HIV is a chronic yet manageable disease, however women living with HIV face unique medical, social, and political obstacles, including intersecting stigmas, such as racism, transphobia and those related to sex work and drug use. Issues such as trauma and violence, as well, are still prevalent. With 80 percent of HIV positive women reporting having experienced violence and 20 percent having experienced it in the past three months. “I want people to know that women with HIV are strong, proud and resilient – they should be acknowledged and celebrated,” says Women’s College Hospital (WCH) scientist Dr. Mona Loutfy.
Dr. Loutfy founded The Women and HIV Research Program (WHRP) in 2006 and partners with women living with HIV to address their unique clinical needs. WHRP is guided by principles of feminism, equity, anti-oppression, anti-racism and social justice, as well as Meaningful Engagement of Women Living with HIV/AIDS (MEWA).
Pregnancy planning has become an important issue for people living with HIV of child-bearing age with a growing number wanting to start families. Dr. Loutfy’s work on normalizing pregnancy and parenting in the realm of HIV involves breaking down stigmas and discrimination, which includes having published Canadian HIV Pregnancy Planning Guidelines in 2012 and updated in 2018. With the success of current treatments, the risk of HIV transmission to a baby when the pregnant woman is on effective combination antiretroviral therapy before pregnancy is zero.
Women-Centred HIV Care Model
The comprehensive care needs of women living with HIV in Canada have not been thoroughly addressed due to the historic focus of the HIV response on men who have sex with men and the underrepresentation of women in decision-making roles. The novel Women-Centred HIV Care (WCHC) model was developed using data from the Canadian HIV Women’s Sexual and Reproductive Health Cohort Study (CHIWOS). The goal of the model is to provide healthcare personnel, both HIV specialists and primary practitioners, with a framework that will allow them to provide the best and most informed care to female HIV patients. WCHC is defined as care that supports women living with HIV to achieve the best health and wellbeing as defined by them. The WCHC model integrates five care components as determined by community members and CHIWOS participants and places an emphasis on flexibility of implementation to meet the needs of all women. The five care components include:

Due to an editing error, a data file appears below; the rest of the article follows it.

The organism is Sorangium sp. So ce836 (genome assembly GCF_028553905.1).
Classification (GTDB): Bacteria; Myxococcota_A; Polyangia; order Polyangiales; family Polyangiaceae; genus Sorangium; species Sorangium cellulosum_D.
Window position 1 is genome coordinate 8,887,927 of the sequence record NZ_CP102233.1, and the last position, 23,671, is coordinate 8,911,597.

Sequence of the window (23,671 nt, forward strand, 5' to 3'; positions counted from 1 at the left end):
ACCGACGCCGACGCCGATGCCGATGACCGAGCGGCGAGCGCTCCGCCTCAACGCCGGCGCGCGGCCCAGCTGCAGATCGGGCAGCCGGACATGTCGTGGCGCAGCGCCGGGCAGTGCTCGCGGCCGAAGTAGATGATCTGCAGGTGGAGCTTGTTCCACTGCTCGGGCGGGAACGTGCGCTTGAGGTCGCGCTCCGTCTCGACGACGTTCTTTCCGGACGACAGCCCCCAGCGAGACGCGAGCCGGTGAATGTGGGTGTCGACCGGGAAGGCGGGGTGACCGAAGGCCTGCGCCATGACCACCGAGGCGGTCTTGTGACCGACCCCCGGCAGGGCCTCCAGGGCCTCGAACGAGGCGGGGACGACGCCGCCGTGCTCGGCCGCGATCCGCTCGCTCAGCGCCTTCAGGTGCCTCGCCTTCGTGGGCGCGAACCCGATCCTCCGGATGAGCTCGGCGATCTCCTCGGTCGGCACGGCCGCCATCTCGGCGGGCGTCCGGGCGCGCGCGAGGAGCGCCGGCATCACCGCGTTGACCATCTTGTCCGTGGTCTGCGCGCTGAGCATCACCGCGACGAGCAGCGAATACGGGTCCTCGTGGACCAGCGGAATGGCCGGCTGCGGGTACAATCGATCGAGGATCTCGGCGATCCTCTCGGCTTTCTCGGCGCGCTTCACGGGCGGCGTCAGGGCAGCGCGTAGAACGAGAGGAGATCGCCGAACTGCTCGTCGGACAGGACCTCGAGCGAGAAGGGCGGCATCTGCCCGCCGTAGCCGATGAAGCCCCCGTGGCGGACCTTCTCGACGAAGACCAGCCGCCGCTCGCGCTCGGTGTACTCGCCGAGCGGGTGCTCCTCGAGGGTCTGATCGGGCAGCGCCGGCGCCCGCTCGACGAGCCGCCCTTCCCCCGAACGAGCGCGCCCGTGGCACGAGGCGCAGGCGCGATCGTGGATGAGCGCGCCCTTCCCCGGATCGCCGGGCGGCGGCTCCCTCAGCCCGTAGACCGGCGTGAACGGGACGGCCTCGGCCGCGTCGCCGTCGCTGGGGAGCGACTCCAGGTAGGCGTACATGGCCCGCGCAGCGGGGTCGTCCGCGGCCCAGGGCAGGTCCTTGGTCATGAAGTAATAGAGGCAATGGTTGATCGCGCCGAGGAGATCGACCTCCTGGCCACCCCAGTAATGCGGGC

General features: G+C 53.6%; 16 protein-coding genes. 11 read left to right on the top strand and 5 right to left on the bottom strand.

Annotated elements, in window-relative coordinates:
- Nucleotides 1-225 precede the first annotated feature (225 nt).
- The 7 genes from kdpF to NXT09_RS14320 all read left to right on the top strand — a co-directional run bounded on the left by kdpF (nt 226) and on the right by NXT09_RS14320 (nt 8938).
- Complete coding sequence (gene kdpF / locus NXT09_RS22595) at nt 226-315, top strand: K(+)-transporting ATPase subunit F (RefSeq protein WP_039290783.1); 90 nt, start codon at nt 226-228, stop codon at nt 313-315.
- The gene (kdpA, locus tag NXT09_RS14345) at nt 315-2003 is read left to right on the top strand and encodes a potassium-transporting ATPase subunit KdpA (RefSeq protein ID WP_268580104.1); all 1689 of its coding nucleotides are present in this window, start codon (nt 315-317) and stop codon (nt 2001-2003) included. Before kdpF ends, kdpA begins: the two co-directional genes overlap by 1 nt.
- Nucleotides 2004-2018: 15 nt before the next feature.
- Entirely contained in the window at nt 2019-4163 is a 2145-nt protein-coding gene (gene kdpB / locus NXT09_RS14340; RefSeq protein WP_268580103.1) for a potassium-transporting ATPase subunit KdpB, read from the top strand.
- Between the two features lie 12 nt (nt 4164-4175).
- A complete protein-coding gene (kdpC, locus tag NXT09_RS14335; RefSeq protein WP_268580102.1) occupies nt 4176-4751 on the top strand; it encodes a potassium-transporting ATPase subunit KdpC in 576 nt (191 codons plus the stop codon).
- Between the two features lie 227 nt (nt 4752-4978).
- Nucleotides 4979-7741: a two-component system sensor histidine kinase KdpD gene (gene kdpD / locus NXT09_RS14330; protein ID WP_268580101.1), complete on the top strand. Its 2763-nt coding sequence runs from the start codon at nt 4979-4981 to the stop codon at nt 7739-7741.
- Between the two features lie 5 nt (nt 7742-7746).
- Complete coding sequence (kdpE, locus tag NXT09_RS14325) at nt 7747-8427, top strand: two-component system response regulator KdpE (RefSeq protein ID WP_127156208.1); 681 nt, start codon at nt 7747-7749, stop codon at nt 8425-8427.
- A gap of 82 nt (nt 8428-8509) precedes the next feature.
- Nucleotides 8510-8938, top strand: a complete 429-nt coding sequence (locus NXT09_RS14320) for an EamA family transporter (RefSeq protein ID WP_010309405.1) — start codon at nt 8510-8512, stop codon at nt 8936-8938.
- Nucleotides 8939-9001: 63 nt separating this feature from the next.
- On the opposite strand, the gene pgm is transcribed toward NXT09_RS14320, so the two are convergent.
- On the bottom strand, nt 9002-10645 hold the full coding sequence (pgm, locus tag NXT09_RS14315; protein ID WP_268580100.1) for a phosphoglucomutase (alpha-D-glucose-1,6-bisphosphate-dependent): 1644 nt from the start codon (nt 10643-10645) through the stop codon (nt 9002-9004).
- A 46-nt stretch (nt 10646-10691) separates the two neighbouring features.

- Person-centred care
- Trauma- and violence-aware care
- Integrated HIV care
- Women’s healthcare (including sexual and reproductive health and rights
- Mental and emotional healthcare (including substance use health)
- Peer support, leadership and capacity building
WCHC Toolkits for Clinician’s and Community Members – https://cep.health/clinical-products/hiv/
A foundation grant from the Canadian Institutes of Health Research (CIHR) in 2017 allows Dr. Loutfy and team to work with key populations affected by HIV, including supporting three organizations. They’ve partnered with the Communities, Alliances, and Networks (CAAN) which supports Indigenous people with HIV, as well as the Trans Women HIV Research Initiative and Women’s Health in Women’s Hands, a community health centre specializing in healthcare for Black and racialized women and supporting Black women living with HIV. “Our support for these organizations is at the community level, allowing for greater self-determination,” says Dr. Loutfy.
For more information on Dr. Loutfy’s work with women and HIV, visit the research page.